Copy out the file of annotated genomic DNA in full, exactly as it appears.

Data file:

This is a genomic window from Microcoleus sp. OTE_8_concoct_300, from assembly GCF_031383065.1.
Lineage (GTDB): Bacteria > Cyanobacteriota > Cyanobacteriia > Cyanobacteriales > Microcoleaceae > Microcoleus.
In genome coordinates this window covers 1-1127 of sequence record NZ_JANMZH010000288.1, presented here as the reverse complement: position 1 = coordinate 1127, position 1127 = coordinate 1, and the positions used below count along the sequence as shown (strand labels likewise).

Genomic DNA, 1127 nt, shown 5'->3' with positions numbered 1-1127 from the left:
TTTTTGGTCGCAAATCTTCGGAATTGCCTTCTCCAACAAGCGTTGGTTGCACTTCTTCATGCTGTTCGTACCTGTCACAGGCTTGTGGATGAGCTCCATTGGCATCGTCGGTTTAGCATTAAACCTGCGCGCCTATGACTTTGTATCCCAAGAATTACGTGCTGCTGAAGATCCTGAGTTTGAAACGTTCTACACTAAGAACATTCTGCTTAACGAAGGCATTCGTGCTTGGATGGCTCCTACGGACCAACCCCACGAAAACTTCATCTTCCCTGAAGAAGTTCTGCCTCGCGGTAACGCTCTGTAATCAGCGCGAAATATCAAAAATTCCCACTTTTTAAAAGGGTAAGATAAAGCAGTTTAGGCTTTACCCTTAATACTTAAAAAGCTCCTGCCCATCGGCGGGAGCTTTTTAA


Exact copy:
This is a genomic window from Microcoleus sp. OTE_8_concoct_300, from assembly GCF_031383065.1.
Lineage (GTDB): Bacteria > Cyanobacteriota > Cyanobacteriia > Cyanobacteriales > Microcoleaceae > Microcoleus.
In genome coordinates this window covers 1-1127 of sequence record NZ_JANMZH010000288.1, presented here as the reverse complement: position 1 = coordinate 1127, position 1127 = coordinate 1, and the positions used below count along the sequence as shown (strand labels likewise).

Genomic DNA, 1127 nt, shown 5'->3' with positions numbered 1-1127 from the left:
TTTTTGGTCGCAAATCTTCGGAATTGCCTTCTCCAACAAGCGTTGGTTGCACTTCTTCATGCTGTTCGTACCTGTCACAGGCTTGTGGATGAGCTCCATTGGCATCGTCGGTTTAGCATTAAACCTGCGCGCCTATGACTTTGTATCCCAAGAATTACGTGCTGCTGAAGATCCTGAGTTTGAAACGTTCTACACTAAGAACATTCTGCTTAACGAAGGCATTCGTGCTTGGATGGCTCCTACGGACCAACCCCACGAAAACTTCATCTTCCCTGAAGAAGTTCTGCCTCGCGGTAACGCTCTGTAATCAGCGCGAAATATCAAAAATTCCCACTTTTTAAAAGGGTAAGATAAAGCAGTTTAGGCTTTACCCTTAATACTTAAAAAGCTCCTGCCCATCGGCGGGAGCTTTTTAA